Monday, January 09, 2006

Retail Therapy II

To market, to market to buy a fat pig,
Home again, home again jig-a-de-jig.

This kid's rhyme could have been written with the Philippine markets in mind. Most Barangays have one and any self respecting town has one. They are a collection of open air stalls selling every imaginable product all under one roof. They have 2 distinct sections, a wet market and a dry market and some, like the Guadalupe market, have a shopping mall upstairs. It must be a mall, it has armed security guards on all entrances.

In a wet market you can purchase all the fresh produce your heart desires. Rice in all its varieties, of which there are many. I had no idea there were so many and yes, you can taste the difference. All sorts of fish both fresh and dried. All the parts of a pig or a chicken that are fit for human consumption, which in the Philippines is the entire animal, yes all of it.

Pork sisig is a very tasty, slightly dry, crunchy concoction made from the face, the ears and other bits, that I haven’t strenuously inquired about, of a pig. Other animals make it into the sisig stakes with Tuna sisig being a popular menu item in the better restaurants. What they substitute for the ears is anyone’s guess.

The dry market, as the name suggests, sells all manner of dry goods, from clothing and foot ware to furniture stopping by office supplies, toys R us, cell phones, jewellery, watches and all manner of haberdashery. You can get your clothes altered and even get that new ball gown or wedding dress made from scratch.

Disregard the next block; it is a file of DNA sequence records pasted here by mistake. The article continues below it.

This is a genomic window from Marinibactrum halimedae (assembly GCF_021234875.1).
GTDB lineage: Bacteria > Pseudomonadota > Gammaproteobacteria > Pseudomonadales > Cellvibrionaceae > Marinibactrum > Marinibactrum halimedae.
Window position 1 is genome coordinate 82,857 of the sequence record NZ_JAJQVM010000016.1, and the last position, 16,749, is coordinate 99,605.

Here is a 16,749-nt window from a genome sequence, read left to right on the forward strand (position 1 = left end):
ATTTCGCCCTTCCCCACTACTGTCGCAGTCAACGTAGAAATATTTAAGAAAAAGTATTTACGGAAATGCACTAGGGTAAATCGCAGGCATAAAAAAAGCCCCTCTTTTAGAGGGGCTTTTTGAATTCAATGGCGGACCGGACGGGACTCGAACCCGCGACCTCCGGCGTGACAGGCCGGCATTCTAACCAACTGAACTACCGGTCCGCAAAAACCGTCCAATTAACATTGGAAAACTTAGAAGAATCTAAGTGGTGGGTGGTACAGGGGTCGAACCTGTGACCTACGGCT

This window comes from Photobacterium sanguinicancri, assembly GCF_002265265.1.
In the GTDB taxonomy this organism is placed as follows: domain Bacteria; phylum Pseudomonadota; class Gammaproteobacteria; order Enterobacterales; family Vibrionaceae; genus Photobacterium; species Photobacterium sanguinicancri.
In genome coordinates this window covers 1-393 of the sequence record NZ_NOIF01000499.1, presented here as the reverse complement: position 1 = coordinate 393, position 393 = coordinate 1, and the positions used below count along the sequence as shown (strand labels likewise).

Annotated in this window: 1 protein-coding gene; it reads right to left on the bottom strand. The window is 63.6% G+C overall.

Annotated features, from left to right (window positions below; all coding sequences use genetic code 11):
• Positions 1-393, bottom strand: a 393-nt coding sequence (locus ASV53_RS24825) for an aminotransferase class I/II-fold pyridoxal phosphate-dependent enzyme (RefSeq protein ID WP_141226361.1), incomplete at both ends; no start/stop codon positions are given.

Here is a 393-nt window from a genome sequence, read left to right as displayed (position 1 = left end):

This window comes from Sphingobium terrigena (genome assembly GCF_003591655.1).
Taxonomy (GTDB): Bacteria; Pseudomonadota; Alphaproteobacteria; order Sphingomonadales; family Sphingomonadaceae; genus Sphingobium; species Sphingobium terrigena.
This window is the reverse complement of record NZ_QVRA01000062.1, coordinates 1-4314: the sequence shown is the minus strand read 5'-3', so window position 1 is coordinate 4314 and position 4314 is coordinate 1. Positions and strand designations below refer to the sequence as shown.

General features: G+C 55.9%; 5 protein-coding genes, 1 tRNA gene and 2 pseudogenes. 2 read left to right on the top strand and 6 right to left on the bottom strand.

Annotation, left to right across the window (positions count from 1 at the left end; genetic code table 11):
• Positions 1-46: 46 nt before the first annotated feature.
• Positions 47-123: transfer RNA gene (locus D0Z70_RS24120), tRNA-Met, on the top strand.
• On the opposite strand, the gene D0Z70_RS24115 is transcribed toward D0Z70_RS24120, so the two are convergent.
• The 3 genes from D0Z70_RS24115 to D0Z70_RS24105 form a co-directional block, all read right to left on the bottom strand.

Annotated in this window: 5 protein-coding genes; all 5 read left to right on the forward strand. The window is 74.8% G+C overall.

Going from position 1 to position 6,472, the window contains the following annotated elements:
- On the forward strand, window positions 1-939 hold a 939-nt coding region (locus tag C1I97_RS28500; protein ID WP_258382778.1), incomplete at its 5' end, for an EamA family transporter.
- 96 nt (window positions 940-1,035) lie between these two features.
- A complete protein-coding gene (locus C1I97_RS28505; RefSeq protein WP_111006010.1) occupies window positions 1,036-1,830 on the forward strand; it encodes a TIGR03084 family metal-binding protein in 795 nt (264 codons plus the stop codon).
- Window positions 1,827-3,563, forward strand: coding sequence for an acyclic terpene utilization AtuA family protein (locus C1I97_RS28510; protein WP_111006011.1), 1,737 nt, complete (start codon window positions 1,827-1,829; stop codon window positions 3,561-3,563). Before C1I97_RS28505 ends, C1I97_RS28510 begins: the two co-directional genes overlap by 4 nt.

You can also haggle on price and if you’re a Kano (foreigner of European extraction) you would be wise to do so. There is the real price and the Kano price, because all Kanos are rich, right. Oh how I wish that were true.

That being said, if it’s a bargain you’re after, the markets are the place to go. When we shopped for a set of drawers, we got our first price from The Landmark (a large department store in Ayala) our second price from the mall upstairs at Guadalupe and brought the very same item downstairs at 60% of The Landmark price and at 80% of the upstairs price.

Our usual markets are Guadalupe and San Andreas, both one ride away. For special shopping expeditions, like Christmas shopping, we go to Pasig Market. A 3 story monster, the ground floor is the wet market, the upper floors are the dry market. With the top floor only being open on Saturdays, where the bargains are many, the crowds are biblical.

Then for those obscure items, there is Divisoria. This is a market that takes up several city blocks and sells everything, from designer brands to the best reproductions that can be pirated. If it isn’t at Divisoria, it most likely doesn’t exist and you should make your own. Divisoria deserves and will get a retail therapy of its own.

No comments: